Salah Azzi, Frederic Brioude, Yves Le Bouc and Irene Netchine Pages 1751 - 1763 ( 13 )
Genomic imprinting is among the most important epigenetic mechanisms whereby expression of a subset of genes is restricted to a single parental allele. Loss of imprinting (LOI) through hypo or hyper methylation is involved in various human syndromes. These LOI occur early during development and usually impair growth. Some imprinting syndromes are the consequences of genetic anomalies, such as uniparental disomies (UPD) or copy number variations (deletion or duplications) involving the imprinted domains; others are due to LOI at the imprinting control regions (ICR) regulating each domain. Imprinting disorders are phenotypically heterogeneous, although some share various common clinical features such that diagnosis may be difficult. Multilocus imprinting defects associated with several syndromes have been increasingly reported in recent years, although there are no obvious clinical differences between monolocus and multilocus LOI patients. Subsequently, some rare mutations of transacting factors have been identified in patients with multilocus imprinting defects but they do not explain the majority of the cases; this therefore implies that other factors are involved. By contrast, no mutation of a transacting factor has yet been identified in monolocus LOI. The effect of the environment on the regulation of imprinting is clearly illustrated by studies of assisted reproductive technology (ART). The regulation of imprinting is complex and involves a huge range of genetic and environmental factors; the identification of these factors will undoubtedly help to elucidate the regulation of imprinting and contribute to the understanding of imprinting disorders. This would be beneficial for diagnostics, clinical follow up and the development of treatment guidelines.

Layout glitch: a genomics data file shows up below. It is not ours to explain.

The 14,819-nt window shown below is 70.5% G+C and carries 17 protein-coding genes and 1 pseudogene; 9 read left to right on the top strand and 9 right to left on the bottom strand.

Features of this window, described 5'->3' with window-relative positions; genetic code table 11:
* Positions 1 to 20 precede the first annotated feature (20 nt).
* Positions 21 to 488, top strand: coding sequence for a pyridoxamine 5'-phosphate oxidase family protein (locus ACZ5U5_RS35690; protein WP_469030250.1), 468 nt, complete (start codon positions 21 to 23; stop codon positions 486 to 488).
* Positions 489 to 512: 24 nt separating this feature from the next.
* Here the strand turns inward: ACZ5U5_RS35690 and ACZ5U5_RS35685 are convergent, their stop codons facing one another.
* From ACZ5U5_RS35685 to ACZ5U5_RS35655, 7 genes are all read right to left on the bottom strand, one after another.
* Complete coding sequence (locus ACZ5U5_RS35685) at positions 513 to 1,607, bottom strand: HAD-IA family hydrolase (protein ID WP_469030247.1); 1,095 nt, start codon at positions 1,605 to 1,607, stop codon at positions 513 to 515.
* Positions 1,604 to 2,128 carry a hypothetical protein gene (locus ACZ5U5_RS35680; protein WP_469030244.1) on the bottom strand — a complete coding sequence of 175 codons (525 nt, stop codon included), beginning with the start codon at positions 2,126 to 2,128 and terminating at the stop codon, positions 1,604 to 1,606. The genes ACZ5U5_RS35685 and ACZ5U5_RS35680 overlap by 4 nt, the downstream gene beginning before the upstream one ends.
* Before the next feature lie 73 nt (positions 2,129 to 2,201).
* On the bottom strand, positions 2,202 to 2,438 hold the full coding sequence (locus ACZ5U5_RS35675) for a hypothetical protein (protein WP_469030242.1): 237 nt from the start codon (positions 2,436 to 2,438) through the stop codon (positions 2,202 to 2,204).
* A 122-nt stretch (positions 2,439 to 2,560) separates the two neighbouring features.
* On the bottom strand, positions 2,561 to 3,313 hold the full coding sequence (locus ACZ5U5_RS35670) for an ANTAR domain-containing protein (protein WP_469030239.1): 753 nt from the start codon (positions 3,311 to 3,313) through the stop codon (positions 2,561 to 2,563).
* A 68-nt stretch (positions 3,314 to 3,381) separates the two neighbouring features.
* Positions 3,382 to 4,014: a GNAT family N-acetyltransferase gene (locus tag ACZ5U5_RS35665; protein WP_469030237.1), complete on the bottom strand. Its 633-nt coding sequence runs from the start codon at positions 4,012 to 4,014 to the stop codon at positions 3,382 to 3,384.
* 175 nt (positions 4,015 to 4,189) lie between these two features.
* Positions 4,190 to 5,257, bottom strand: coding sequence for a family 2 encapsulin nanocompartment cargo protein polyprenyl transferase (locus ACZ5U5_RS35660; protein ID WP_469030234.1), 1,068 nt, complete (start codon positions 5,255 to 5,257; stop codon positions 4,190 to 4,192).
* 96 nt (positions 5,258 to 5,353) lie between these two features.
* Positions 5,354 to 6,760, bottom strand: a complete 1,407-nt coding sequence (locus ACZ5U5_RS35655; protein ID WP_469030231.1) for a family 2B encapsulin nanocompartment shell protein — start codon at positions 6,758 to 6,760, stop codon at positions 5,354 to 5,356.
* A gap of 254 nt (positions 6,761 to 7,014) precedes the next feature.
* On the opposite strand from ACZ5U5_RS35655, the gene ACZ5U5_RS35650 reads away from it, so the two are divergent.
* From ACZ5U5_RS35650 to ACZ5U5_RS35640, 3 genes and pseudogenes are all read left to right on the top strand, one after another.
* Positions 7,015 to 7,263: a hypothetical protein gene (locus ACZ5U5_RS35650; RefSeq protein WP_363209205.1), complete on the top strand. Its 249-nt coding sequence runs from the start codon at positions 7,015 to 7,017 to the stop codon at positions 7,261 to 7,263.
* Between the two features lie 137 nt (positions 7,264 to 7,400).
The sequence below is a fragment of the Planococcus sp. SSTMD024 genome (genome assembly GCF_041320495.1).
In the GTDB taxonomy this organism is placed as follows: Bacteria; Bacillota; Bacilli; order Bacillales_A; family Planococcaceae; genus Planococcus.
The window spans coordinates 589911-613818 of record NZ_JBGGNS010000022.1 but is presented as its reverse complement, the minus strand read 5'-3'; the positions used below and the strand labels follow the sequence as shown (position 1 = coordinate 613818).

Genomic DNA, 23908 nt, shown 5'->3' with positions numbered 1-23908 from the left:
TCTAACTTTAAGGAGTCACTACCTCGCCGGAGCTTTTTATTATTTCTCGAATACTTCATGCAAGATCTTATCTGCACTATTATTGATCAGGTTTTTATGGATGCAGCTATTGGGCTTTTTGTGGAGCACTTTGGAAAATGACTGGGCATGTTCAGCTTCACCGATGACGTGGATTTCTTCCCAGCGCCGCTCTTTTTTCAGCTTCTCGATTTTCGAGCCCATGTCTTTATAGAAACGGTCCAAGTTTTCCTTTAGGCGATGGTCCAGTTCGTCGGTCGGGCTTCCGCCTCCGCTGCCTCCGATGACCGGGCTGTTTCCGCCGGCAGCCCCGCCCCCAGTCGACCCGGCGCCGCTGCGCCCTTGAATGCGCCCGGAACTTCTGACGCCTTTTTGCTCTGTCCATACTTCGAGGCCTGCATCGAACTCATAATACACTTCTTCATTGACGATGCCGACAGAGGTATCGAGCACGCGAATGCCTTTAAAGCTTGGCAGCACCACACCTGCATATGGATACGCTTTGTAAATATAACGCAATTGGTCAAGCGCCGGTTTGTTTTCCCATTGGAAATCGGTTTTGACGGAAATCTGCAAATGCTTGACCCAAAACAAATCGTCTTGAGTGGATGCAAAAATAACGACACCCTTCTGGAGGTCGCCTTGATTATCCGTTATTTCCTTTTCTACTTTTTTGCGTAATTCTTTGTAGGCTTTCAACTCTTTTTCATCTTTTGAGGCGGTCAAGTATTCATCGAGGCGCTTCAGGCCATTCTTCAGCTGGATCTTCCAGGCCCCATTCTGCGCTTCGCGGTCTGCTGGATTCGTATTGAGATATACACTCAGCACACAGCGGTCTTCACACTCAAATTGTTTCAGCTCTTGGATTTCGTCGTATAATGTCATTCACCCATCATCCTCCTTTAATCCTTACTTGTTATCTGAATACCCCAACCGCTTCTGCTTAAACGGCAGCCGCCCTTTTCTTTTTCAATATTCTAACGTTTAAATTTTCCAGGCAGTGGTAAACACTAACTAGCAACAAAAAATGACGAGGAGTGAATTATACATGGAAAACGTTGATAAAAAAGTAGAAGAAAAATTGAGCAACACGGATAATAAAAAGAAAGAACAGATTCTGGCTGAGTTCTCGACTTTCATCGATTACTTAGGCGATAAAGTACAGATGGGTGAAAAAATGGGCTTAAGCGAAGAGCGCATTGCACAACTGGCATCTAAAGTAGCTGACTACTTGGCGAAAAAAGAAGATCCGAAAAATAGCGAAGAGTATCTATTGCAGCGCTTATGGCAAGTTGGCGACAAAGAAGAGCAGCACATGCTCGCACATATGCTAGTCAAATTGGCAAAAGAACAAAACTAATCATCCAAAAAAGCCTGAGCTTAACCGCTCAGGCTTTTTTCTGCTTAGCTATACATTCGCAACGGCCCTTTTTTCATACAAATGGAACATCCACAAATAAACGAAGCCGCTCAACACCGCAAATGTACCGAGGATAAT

Epigenetic regulation, genomic impirinting, human impriting syndrome, growth disorders, RSS, BWS, PHP-1b, AS, PWS, TNDM, chromosome 14 related syndromes.
Explorations Fonctionnelles Endocriniennes, Hopital Armand Trousseau, Pierre & Marie Curie School of Medicine, INSERM UMR-S938, 26 Av du Dr Arnold Netter, 75012, France.